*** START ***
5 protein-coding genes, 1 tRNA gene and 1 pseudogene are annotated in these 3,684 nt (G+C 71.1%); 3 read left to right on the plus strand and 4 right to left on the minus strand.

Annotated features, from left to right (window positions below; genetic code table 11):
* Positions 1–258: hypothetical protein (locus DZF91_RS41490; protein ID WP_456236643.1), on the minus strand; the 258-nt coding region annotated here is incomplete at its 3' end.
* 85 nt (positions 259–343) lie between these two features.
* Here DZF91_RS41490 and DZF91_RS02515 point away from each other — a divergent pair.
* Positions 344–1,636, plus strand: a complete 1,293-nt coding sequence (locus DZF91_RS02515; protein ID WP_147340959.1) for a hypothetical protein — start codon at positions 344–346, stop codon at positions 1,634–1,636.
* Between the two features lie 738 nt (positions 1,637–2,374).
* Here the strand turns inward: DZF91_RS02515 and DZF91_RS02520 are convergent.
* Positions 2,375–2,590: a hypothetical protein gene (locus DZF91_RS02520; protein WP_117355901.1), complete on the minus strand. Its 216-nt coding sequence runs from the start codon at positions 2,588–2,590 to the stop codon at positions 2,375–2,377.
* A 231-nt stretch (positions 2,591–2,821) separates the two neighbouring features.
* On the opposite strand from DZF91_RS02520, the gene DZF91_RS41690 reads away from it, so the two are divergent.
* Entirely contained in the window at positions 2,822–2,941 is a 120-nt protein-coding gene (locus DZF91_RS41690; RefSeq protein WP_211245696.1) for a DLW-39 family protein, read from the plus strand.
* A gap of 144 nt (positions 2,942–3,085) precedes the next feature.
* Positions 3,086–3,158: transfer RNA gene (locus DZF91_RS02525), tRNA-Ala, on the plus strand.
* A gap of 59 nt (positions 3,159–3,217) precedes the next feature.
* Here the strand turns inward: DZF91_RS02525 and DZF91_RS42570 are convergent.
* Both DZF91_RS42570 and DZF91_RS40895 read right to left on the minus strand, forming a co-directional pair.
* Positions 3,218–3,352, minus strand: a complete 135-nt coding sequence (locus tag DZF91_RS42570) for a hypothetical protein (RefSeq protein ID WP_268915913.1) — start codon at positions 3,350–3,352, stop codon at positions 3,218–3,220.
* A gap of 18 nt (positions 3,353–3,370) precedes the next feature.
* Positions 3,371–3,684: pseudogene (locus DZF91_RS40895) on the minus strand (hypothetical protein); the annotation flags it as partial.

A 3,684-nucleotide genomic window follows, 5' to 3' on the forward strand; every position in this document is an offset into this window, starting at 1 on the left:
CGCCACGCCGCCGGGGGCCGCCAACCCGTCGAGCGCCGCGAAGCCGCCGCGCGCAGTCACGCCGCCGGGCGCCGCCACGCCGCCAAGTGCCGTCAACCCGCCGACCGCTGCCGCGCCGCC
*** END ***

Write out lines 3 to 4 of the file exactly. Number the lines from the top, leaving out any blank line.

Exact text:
* Positions 1–258: hypothetical protein (locus DZF91_RS41490; protein ID WP_456236643.1), on the minus strand; the 258-nt coding region annotated here is incomplete at its 3' end.
* 85 nt (positions 259–343) lie between these two features.